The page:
The additives are available -- hundreds of them. "Magic Bullet" as one of them:  With such a name has me doubting its integrity. As Robbie says, ACU banned them -- as they should -- and as the government should have banned their sale on the open market and internet --  and do not -- for some undisclosed reason which we can all guess at... They are mostly in liquid  form and it seems about 2% doping rate -- which is a bit more than the TEL amaount....

BUT MY ADVICE IS TO LEAVE WELL ALONE BECAUSE ALTHOUGH SOME MAY BE GENUINE,  OTHERS MIGHT BE LIKENED TO TAKING ARSENIC TO CURE YOUR Flu.... (Arsenic definitely gets rid of the flu...).

I´d imagine anyone running on unleaded petrol -- even if said to be Premium,  98RON (research octane number) -- would not be entering a Bantam race to win these days . I´d offer that it would be `Just for the ride´ ....

What´s that about cobblestones oop north Mike? I had heard there is a circuit in existence where riders have to avoid the cobblestones but I thought it was in Australia ...

Cheers!
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grahamjnewman

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PostSubject: Re: Avgas   Fri May 09, 2014 5:51 am

Hi everybody ,sadly avgas not available to every one,local airfield will only sell to registered pilots,of which I am not!
Good luck to those who can get it.
So I have to run on shell v power, it is true I will never win a race ,the boys are far to good ,
So run on what I can get or stay at home,which won't help with grid numbers.
Pump fuel works,maybe not as good as avgas ,but so far no holed pistons no seizures only issue is it wrecks fibreglass ,I guess the answer for me is to get aluminium tank.
Cheers for threads very interesting .Graham
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Trevor Amos



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PostSubject: Re: Avgas   Fri May 09, 2014 6:15 am

One thing is absolutely for sure Graham , if you want Avgas someone will get it for you! Just ask and arrange it on the forum and it will be provided, then pay on the day. ANY OFFERS FELLAS !
Glad you enjoy the threads, but why don`t you give us some of your experiences or perhaps just ask some questions?

Trevor
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Mick Potter

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PostSubject: Re: Avgas   Fri May 09, 2014 10:25 am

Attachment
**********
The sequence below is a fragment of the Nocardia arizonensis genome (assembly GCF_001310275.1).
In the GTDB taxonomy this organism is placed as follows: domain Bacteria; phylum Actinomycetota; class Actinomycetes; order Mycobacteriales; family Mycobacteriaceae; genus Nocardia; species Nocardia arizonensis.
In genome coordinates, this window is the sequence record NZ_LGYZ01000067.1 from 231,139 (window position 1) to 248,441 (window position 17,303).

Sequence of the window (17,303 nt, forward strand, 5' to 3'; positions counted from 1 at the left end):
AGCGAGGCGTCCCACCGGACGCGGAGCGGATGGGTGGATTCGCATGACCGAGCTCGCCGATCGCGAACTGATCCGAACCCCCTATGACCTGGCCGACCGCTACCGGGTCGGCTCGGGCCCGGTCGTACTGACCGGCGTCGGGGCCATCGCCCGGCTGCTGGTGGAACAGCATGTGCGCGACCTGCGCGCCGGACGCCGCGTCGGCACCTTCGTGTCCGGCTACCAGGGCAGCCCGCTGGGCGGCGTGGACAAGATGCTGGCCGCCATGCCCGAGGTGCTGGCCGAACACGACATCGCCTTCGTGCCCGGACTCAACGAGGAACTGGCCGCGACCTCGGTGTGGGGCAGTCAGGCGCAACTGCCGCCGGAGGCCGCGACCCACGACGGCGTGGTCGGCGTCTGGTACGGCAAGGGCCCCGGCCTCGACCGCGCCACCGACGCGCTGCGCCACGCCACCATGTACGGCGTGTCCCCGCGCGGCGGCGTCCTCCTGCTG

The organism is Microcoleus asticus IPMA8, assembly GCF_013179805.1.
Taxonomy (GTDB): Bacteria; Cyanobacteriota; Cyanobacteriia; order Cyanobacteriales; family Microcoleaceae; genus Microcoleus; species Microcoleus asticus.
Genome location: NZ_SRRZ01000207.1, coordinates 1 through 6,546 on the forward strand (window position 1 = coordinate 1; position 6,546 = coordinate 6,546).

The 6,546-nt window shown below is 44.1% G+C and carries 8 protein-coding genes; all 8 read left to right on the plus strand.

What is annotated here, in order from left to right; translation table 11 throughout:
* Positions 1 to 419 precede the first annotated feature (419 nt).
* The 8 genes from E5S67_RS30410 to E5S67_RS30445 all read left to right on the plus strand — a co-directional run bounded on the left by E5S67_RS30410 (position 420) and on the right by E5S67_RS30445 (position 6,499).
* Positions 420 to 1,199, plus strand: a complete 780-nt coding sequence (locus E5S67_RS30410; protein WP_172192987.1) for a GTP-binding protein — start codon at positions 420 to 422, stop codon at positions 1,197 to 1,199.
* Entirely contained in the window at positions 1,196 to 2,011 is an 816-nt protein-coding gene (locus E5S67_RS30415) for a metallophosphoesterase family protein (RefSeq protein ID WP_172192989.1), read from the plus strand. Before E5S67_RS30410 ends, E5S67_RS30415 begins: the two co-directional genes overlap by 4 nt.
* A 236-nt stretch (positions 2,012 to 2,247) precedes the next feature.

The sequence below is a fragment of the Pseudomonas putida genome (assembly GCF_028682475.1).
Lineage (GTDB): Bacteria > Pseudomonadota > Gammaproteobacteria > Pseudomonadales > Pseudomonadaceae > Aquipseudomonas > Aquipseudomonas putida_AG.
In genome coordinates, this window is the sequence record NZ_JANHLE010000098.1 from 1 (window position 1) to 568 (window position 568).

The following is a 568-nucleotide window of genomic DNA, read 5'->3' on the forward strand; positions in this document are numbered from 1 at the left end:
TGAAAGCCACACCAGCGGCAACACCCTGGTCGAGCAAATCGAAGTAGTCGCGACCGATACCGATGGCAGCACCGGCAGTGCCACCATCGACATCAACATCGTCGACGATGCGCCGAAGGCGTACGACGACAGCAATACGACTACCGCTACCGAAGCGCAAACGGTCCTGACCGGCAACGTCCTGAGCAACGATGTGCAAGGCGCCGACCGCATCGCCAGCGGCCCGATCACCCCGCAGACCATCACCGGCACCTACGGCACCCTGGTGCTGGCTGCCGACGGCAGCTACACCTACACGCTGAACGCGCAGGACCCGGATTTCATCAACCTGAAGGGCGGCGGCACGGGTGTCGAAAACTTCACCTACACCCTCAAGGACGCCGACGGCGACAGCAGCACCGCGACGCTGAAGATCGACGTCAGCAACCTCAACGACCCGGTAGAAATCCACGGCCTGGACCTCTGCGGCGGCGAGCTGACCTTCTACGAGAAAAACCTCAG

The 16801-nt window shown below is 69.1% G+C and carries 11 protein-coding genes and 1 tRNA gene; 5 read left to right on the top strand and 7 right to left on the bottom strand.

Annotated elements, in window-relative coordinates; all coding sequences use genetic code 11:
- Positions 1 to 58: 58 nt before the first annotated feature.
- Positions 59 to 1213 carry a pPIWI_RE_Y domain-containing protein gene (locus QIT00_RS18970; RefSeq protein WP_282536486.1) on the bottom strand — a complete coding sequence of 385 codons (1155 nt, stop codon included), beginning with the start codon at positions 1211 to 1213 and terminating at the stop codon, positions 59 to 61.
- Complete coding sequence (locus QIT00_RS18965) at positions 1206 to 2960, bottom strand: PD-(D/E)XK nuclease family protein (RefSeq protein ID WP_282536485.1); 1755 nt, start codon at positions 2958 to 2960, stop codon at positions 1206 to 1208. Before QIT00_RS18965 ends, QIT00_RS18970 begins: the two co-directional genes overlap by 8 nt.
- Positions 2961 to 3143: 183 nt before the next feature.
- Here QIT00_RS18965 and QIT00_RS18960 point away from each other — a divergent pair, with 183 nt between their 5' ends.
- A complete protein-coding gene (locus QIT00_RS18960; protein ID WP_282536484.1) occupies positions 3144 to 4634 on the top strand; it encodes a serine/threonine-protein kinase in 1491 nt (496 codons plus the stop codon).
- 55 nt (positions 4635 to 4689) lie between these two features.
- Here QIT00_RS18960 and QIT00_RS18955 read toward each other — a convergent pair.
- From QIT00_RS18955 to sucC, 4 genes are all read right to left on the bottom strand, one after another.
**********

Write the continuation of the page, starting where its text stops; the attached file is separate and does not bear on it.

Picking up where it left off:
Hi all,

I am apparently in an enviable situation, as I can get Avgas from my local airfield which is less than 5 miles away with no questions asked. If any one wishes to supply me with a fuel can then I can fill it when I next fill my cans. But if my understanding is correct a powered Parasail needs to run on Avgas but has no registration number and therefore they have to supply you with fuel, please correct me if I’m incorrect but it must be worth a try.

On the other side of this post on fuels. Pump petrol from the 60’s/70’s/80’s is NOT and I say again NOT the same as what we get out of the pumps today. Way back when, the stuff that came out of pumps was petrol the best I can say of what we get now is that it is fuel.
At work we see quite a few bikes from these times and in there day they ran just fine. In order to get them running cleanly on modern fuel we sometimes have to increase the jet size by up to 50%. This doesn’t account for the ethanol in modern fuel or the differences between winter and summer fuel that also needs a jetting change.

I don’t know what goes on behind closed doors in the EU/UK, GOVERMENT but what I do know from my experience with modern and older bikes is that the quality of pump fuel is vary variable.

My last fact about pump fuel is that when you fill your car/bike/can at a pump, the only thing that is subject to legislation is the amount that is dispensed. There is NO legislation about the quality about what comes out of the pump.

I am not even going to go into the problem of ethanol in fuel on this forum.

Keep it rubber side down.
Mick.
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Trevor Amos



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PostSubject: Re: Avgas   Fri May 09, 2014 7:05 pm

This is probably something you could help with here John, Now that the old grey cells have been prompted to function, I seem to remember way back garages selling Cleveland Discol petrol which as the name implied contained alcohol of some kind. Any ideas on that, could I have used it in the Bantam, and does the time line even fit?

Trevor
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grahamjnewman

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PostSubject: Re: Avgas   Sat May 10, 2014 2:09 am

To Mick Potter
As Alan Brown keeps telling me you need Avgas,so your kind offer is right up my street. And you have seen the state of my fuel yourself,when we checked it at Lydden .
As I probably live miles away from you ,how about I send you the required amount of cash to buy container and Avgas..
If this is acceptable please E.Mail me at gjn1947se5a@gmail.com
Thanks Mick,
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bkirkwood



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PostSubject: Avgas   Sat May 10, 2014 3:15 am

Hi Trevor